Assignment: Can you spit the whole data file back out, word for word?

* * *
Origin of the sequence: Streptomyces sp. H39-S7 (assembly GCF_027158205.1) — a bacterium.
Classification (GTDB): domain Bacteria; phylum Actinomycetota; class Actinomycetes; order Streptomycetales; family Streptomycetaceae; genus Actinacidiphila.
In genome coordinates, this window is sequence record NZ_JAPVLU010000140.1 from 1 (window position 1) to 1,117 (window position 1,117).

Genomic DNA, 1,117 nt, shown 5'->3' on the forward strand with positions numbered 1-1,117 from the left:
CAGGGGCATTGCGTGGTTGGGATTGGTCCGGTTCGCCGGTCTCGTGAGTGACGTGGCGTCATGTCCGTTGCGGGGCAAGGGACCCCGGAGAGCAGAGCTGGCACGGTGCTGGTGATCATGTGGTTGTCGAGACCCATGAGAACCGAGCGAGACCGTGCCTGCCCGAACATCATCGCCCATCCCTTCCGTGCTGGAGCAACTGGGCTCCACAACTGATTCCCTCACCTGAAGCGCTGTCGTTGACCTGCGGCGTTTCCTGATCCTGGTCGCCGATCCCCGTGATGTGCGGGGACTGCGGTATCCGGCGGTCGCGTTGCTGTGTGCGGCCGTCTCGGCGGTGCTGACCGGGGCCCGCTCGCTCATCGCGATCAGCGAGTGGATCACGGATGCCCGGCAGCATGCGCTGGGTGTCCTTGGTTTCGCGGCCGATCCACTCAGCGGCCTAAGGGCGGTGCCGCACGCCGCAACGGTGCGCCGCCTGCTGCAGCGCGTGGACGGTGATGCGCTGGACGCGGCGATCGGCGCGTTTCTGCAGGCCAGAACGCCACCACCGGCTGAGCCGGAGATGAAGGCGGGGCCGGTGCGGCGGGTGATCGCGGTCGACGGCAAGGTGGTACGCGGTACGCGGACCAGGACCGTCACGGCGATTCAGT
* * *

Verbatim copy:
Origin of the sequence: Streptomyces sp. H39-S7 (assembly GCF_027158205.1) — a bacterium.
Classification (GTDB): domain Bacteria; phylum Actinomycetota; class Actinomycetes; order Streptomycetales; family Streptomycetaceae; genus Actinacidiphila.
In genome coordinates, this window is sequence record NZ_JAPVLU010000140.1 from 1 (window position 1) to 1,117 (window position 1,117).

Genomic DNA, 1,117 nt, shown 5'->3' on the forward strand with positions numbered 1-1,117 from the left:
CAGGGGCATTGCGTGGTTGGGATTGGTCCGGTTCGCCGGTCTCGTGAGTGACGTGGCGTCATGTCCGTTGCGGGGCAAGGGACCCCGGAGAGCAGAGCTGGCACGGTGCTGGTGATCATGTGGTTGTCGAGACCCATGAGAACCGAGCGAGACCGTGCCTGCCCGAACATCATCGCCCATCCCTTCCGTGCTGGAGCAACTGGGCTCCACAACTGATTCCCTCACCTGAAGCGCTGTCGTTGACCTGCGGCGTTTCCTGATCCTGGTCGCCGATCCCCGTGATGTGCGGGGACTGCGGTATCCGGCGGTCGCGTTGCTGTGTGCGGCCGTCTCGGCGGTGCTGACCGGGGCCCGCTCGCTCATCGCGATCAGCGAGTGGATCACGGATGCCCGGCAGCATGCGCTGGGTGTCCTTGGTTTCGCGGCCGATCCACTCAGCGGCCTAAGGGCGGTGCCGCACGCCGCAACGGTGCGCCGCCTGCTGCAGCGCGTGGACGGTGATGCGCTGGACGCGGCGATCGGCGCGTTTCTGCAGGCCAGAACGCCACCACCGGCTGAGCCGGAGATGAAGGCGGGGCCGGTGCGGCGGGTGATCGCGGTCGACGGCAAGGTGGTACGCGGTACGCGGACCAGGACCGTCACGGCGATTCAGT